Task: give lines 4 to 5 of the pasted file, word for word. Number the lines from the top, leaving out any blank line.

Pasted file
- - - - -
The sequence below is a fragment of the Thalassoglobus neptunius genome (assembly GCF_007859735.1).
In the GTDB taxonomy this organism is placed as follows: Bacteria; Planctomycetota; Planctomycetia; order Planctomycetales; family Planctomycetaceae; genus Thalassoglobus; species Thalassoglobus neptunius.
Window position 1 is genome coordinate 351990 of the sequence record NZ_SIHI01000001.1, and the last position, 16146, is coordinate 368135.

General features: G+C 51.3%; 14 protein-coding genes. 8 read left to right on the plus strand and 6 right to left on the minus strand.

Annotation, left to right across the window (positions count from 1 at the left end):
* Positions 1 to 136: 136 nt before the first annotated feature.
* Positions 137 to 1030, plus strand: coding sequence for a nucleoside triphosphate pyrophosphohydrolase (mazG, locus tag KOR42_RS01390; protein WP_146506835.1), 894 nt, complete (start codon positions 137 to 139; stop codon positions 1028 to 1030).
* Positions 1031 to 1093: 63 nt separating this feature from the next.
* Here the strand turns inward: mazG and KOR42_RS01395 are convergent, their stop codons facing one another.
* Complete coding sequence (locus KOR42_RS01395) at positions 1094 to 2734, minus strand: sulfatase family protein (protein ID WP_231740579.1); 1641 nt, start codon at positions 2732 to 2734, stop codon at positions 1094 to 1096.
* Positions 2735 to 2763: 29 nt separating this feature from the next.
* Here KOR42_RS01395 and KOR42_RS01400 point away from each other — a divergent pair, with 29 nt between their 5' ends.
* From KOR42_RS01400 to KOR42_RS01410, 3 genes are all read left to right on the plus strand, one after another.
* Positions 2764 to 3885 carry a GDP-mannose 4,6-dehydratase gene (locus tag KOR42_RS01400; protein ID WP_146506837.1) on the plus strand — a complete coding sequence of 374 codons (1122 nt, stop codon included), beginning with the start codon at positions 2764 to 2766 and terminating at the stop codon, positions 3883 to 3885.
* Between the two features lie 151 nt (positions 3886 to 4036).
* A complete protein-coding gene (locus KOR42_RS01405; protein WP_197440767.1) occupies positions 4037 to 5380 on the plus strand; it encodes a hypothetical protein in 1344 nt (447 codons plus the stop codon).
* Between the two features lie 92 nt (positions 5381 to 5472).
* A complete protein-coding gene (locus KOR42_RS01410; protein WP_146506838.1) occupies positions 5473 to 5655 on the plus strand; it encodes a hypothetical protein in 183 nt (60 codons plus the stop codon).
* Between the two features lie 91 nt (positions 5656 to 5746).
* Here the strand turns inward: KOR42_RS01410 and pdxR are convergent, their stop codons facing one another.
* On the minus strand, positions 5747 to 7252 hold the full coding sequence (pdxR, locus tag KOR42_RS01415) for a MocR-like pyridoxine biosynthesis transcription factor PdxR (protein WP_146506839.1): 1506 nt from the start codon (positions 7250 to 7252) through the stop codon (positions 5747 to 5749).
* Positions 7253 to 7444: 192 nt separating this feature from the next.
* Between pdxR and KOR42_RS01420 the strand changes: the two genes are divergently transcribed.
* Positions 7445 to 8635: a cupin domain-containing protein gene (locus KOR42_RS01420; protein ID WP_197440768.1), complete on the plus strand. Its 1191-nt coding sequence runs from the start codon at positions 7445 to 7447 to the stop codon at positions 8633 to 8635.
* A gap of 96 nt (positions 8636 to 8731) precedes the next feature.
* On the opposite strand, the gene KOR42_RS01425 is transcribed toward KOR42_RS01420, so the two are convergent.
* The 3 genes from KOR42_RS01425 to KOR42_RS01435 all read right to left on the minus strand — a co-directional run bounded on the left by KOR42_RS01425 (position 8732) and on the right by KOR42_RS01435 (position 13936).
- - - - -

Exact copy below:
General features: G+C 51.3%; 14 protein-coding genes. 8 read left to right on the plus strand and 6 right to left on the minus strand.

Annotation, left to right across the window (positions count from 1 at the left end):